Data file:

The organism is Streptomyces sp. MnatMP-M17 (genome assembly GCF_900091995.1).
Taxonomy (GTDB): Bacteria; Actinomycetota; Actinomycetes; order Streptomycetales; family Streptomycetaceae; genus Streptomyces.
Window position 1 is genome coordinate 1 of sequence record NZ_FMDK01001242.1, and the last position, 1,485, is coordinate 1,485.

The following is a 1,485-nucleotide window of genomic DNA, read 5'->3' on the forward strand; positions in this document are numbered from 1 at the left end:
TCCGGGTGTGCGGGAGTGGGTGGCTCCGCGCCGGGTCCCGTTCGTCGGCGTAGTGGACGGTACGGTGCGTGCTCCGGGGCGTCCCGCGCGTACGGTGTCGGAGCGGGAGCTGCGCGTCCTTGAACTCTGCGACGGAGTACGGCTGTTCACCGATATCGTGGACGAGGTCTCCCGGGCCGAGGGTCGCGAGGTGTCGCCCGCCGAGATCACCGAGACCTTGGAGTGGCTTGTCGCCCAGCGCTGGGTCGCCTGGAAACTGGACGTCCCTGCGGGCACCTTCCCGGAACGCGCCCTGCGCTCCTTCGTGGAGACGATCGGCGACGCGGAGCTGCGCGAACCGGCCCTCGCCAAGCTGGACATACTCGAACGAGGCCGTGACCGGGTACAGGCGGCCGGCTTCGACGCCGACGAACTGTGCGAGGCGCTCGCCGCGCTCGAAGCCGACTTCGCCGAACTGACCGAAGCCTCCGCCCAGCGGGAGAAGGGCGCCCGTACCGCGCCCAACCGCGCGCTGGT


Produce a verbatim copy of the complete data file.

The organism is Streptomyces sp. MnatMP-M17 (genome assembly GCF_900091995.1).
Taxonomy (GTDB): Bacteria; Actinomycetota; Actinomycetes; order Streptomycetales; family Streptomycetaceae; genus Streptomyces.
Window position 1 is genome coordinate 1 of sequence record NZ_FMDK01001242.1, and the last position, 1,485, is coordinate 1,485.

The following is a 1,485-nucleotide window of genomic DNA, read 5'->3' on the forward strand; positions in this document are numbered from 1 at the left end:
TCCGGGTGTGCGGGAGTGGGTGGCTCCGCGCCGGGTCCCGTTCGTCGGCGTAGTGGACGGTACGGTGCGTGCTCCGGGGCGTCCCGCGCGTACGGTGTCGGAGCGGGAGCTGCGCGTCCTTGAACTCTGCGACGGAGTACGGCTGTTCACCGATATCGTGGACGAGGTCTCCCGGGCCGAGGGTCGCGAGGTGTCGCCCGCCGAGATCACCGAGACCTTGGAGTGGCTTGTCGCCCAGCGCTGGGTCGCCTGGAAACTGGACGTCCCTGCGGGCACCTTCCCGGAACGCGCCCTGCGCTCCTTCGTGGAGACGATCGGCGACGCGGAGCTGCGCGAACCGGCCCTCGCCAAGCTGGACATACTCGAACGAGGCCGTGACCGGGTACAGGCGGCCGGCTTCGACGCCGACGAACTGTGCGAGGCGCTCGCCGCGCTCGAAGCCGACTTCGCCGAACTGACCGAAGCCTCCGCCCAGCGGGAGAAGGGCGCCCGTACCGCGCCCAACCGCGCGCTGGT